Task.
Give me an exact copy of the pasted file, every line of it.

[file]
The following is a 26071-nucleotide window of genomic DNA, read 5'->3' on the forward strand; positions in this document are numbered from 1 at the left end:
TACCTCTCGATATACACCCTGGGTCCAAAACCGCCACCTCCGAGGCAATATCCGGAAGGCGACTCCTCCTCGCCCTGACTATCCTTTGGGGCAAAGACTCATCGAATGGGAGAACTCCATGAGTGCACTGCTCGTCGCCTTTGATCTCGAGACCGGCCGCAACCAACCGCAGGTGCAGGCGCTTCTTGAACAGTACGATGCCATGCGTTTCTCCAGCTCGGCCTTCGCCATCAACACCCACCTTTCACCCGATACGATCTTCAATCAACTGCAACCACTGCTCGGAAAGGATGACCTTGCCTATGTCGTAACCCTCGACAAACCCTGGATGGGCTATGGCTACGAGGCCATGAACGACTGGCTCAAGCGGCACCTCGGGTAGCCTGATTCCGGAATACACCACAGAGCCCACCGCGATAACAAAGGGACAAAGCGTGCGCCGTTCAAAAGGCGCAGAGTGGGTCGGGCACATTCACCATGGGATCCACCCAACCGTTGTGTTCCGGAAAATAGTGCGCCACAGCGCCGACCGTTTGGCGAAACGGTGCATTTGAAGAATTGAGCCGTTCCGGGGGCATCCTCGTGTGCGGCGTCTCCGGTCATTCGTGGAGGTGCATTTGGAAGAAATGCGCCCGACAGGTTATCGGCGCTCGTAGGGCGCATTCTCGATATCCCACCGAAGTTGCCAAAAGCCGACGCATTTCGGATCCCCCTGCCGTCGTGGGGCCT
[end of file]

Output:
The following is a 26071-nucleotide window of genomic DNA, read 5'->3' on the forward strand; positions in this document are numbered from 1 at the left end:
TACCTCTCGATATACACCCTGGGTCCAAAACCGCCACCTCCGAGGCAATATCCGGAAGGCGACTCCTCCTCGCCCTGACTATCCTTTGGGGCAAAGACTCATCGAATGGGAGAACTCCATGAGTGCACTGCTCGTCGCCTTTGATCTCGAGACCGGCCGCAACCAACCGCAGGTGCAGGCGCTTCTTGAACAGTACGATGCCATGCGTTTCTCCAGCTCGGCCTTCGCCATCAACACCCACCTTTCACCCGATACGATCTTCAATCAACTGCAACCACTGCTCGGAAAGGATGACCTTGCCTATGTCGTAACCCTCGACAAACCCTGGATGGGCTATGGCTACGAGGCCATGAACGACTGGCTCAAGCGGCACCTCGGGTAGCCTGATTCCGGAATACACCACAGAGCCCACCGCGATAACAAAGGGACAAAGCGTGCGCCGTTCAAAAGGCGCAGAGTGGGTCGGGCACATTCACCATGGGATCCACCCAACCGTTGTGTTCCGGAAAATAGTGCGCCACAGCGCCGACCGTTTGGCGAAACGGTGCATTTGAAGAATTGAGCCGTTCCGGGGGCATCCTCGTGTGCGGCGTCTCCGGTCATTCGTGGAGGTGCATTTGGAAGAAATGCGCCCGACAGGTTATCGGCGCTCGTAGGGCGCATTCTCGATATCCCACCGAAGTTGCCAAAAGCCGACGCATTTCGGATCCCCCTGCCGTCGTGGGGCCT